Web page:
MTVi was the late-90s attempt by MTV Networks to spin off its businesses into the heady world of digital. The idea was smart and forward-thinking. The MTV audience was leading the audience stampede into a new world and new modes of consumption. Had MTVN stayed with this, I believe they would be as huge a force in digital and social as the FAANG companies. Instead, they dropped the whole idea when the Web 1.0 bubble popped. They turned from visionaries to old guys suing YouTube for distributing clips of the Daily Show. (More about that later.) It’s a tragic lesson in what happens when you lose your sense of mission.

I was hired as a creative lead and SVP for MTVi. The “i” stood for “interactive.” Feels kind of quaint nowadays, doesn’t it?) The differences between the two gigs are worth talking about. 

One of the first things we did was a Livestream from the Sotheby’s auction of Eric Clapton’s guitars (for the Crossroads foundation). We did Livestreams from concerts. We created programming for the channel (The “My VH1 Awards,” maybe the first internet-voted awards show ever.) We merged programming on digital and linear. 

I have two favorite moments from the MY Vh1 awards, just to show you how crazy those days could get. 

  • Metallica was coming on the show. They hadn’t played live in a while. Oh, and they hated the internet. We offered fans a chance to vote on what song they’d like Metallica to play. Problem was, they didn’t want to play the song that was leading in the vote. I had a very tense meeting with them the night before the show. Go ahead, you tell James Hetfield that he has to play a song he doesn’t want to play!  I proposed a solution: Send out an email/phone blast and ask their fans to please write in the song that the band DID want to play. Make it a genuine “win.” In a few hours, the fans came through.
  • About an hour or so before the show, the talent people came up to me. “We have a problem. X star (I’m not gonna say who) is outside. They’re slated to present an award, but they thought they were getting an award. (X was a BIG DEAL.) To which I replied, “Then X is gonna get an award!” I made one up right there, as I walked over to X’s car. “There’s been a mixup… you’re getting the Vanguard award!”  X opened the door, headed inside. I ran over and found Bill Maher. I explained the situation and he agreed to present the award. And that’s life in the “Awards show” business.

We were proving that there was an audience for MTV, Nick, Comedy Central and others on the internet. We had a roadshow. We were going to IPO. And then… 

I think it was Abby Joseph Cohen who pronounced the whole dotcom thing “a bubble.” We all learned a new word around then: “Frothy.” 

The retreat began. Investors fled. MTV Networks folded its sites and digital activities back into the channels. Budgets were cut. We continued to fund digital music news, bought things like NeoPets for Nick, but the energy and sense of mission for digital was gone. The air went out of the balloon. Not just at MTVN, but everywhere. Not all at once, but within a year or two, MTVN would be suing YouTube for hosting clips of its shows.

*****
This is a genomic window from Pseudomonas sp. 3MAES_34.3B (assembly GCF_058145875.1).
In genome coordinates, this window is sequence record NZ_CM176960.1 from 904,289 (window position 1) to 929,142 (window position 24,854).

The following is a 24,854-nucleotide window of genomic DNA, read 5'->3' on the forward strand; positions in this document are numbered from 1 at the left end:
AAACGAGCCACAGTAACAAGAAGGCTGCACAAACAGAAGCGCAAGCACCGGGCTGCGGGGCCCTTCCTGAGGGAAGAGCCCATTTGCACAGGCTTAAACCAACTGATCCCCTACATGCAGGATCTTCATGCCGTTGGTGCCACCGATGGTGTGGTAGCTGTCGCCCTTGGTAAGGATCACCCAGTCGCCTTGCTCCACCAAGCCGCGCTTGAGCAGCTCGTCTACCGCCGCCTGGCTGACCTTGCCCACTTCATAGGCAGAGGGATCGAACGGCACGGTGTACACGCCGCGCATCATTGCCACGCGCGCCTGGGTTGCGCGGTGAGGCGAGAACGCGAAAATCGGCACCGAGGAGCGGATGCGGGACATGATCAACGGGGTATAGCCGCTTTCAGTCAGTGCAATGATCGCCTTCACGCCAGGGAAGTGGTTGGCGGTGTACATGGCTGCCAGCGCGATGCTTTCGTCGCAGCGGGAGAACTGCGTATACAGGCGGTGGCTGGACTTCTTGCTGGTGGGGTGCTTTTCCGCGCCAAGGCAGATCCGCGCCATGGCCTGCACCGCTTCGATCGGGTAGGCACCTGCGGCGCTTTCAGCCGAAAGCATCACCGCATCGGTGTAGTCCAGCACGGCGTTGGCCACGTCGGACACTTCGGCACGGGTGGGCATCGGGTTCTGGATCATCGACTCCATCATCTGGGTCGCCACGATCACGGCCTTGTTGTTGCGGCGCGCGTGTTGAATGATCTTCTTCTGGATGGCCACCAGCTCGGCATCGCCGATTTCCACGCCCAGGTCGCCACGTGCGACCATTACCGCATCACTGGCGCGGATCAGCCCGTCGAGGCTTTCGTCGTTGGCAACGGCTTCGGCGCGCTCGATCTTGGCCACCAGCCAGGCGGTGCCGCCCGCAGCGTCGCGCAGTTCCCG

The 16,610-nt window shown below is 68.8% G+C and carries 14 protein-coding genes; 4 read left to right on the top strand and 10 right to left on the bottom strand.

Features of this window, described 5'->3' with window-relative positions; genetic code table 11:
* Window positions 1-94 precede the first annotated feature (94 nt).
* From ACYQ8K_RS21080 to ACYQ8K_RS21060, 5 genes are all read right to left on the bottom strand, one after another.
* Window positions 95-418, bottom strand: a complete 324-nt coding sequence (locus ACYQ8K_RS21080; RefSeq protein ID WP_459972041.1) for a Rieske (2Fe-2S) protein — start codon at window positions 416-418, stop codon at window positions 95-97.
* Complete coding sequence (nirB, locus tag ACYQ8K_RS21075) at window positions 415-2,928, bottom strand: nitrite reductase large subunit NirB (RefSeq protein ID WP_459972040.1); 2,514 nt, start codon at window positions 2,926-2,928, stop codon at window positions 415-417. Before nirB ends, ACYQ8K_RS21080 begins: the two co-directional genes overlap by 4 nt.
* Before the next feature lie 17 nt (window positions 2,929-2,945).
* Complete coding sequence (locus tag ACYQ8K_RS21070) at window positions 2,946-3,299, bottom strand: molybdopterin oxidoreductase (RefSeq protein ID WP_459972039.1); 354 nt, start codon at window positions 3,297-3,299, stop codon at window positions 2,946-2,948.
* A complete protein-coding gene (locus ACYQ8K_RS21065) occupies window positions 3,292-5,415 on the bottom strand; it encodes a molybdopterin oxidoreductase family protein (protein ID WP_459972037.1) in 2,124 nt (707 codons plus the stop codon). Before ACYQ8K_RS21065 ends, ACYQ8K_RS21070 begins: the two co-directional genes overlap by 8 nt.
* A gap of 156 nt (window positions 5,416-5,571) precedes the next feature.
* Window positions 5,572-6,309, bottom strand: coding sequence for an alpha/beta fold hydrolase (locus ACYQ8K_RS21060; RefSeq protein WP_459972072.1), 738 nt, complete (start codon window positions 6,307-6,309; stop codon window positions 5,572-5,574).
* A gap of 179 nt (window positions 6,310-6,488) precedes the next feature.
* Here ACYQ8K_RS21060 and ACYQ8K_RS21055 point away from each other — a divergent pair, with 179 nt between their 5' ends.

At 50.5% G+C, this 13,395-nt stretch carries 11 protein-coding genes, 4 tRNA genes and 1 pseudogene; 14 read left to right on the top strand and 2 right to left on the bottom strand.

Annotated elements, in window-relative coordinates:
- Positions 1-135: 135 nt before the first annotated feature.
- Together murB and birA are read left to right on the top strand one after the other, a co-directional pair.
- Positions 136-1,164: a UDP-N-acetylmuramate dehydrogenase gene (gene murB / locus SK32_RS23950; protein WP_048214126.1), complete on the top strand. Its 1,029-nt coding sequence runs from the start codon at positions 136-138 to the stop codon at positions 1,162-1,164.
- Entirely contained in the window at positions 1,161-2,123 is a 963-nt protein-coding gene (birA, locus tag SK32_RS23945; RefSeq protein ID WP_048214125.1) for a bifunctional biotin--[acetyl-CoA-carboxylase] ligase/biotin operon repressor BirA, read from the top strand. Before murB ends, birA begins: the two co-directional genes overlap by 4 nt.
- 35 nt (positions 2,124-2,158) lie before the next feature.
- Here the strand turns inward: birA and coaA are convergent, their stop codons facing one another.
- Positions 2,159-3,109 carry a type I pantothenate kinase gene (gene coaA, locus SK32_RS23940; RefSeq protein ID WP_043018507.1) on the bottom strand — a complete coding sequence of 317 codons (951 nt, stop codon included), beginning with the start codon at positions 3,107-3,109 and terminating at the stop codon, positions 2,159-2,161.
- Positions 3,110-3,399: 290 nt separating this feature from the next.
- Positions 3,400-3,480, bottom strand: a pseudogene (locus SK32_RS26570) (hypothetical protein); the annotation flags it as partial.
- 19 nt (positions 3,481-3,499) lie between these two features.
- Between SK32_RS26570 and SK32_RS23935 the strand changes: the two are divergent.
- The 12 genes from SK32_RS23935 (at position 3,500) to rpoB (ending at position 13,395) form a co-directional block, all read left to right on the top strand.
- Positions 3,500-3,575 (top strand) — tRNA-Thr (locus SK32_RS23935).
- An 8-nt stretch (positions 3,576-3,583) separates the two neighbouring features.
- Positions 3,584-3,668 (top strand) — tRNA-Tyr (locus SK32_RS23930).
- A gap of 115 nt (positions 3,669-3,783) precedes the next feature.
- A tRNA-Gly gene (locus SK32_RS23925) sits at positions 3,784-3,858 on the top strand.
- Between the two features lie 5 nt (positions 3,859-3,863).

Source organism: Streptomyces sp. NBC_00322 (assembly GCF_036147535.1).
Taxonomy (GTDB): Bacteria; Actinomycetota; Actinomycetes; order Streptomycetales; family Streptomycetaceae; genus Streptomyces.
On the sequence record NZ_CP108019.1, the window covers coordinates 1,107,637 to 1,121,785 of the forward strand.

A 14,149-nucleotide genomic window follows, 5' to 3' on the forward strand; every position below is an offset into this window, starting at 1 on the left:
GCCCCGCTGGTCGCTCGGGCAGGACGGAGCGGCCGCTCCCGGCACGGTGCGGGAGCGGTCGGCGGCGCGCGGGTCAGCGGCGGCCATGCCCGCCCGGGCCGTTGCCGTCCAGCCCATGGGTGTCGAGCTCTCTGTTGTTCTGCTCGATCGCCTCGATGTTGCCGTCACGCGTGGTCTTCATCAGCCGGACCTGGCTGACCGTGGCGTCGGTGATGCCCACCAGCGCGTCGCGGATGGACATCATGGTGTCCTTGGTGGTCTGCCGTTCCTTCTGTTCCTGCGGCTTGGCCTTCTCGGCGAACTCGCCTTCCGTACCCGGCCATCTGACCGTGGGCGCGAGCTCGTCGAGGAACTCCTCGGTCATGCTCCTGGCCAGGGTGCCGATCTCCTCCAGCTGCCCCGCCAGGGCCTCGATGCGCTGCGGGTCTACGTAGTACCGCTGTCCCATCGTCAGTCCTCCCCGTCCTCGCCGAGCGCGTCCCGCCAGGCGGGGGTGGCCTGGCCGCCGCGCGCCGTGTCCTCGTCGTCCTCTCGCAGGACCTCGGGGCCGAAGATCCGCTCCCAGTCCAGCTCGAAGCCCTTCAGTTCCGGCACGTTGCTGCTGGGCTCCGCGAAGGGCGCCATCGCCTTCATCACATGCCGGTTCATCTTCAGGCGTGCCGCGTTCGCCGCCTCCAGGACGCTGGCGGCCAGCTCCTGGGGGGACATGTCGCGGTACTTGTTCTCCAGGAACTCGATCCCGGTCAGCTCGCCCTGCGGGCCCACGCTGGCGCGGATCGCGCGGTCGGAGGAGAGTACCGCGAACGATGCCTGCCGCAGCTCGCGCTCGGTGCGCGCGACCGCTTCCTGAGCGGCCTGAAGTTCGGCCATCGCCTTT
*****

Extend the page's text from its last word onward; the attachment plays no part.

Tom Freston and Judy lobbied for MTVN to purchase YouTube around that time. They definitely saw digital coming as we watched the traditional music business die around us. The death of MTVi was pure corporate, and pure dismissal of the power of creative to innovate.

As I hear from my friends at MTVN today it’s all about “Where’s the Money?” Even a hit show like “Yellowstone” on the Paramount Net is viewed as a financial black eye, when in fact it reinvigorated the channel and the brand. This is NOT the way you build Google or YouTube or Amazon. They lost the audience. They lost their mission. 

The energy went back into cable. And I went right along with the energy. 


I came in and ran programming for VH1, for a short time. The network was in some serious trouble. Its flagship show, Behind the Music, had pretty much mined every “And Then Disaster Struck” story it could find. MTVN began to lose confidence in the channel. 

I have two things I’m proud of from those days. The Post-9/11 Concert for New York City and Best Week Ever.

And I tell about Best Week Ever on another page.

Things went bad for MTV in the later years. The loss of MySpace to Fox was a major ding in the armor. (Really??? I’d say they dodged a huge bullet, but that wasn’t how it was seen.) Sumner Redstone and Philippe Dauman had their own sense of mission, and I’ll leave it to them to say what that was.

When Tom and Judy left MTVN, you could feel the soul of the company being ripped out. I left in 2008. But the older sense of Mission, of creative chaos, of just letting rip and making great stuff will never leave me.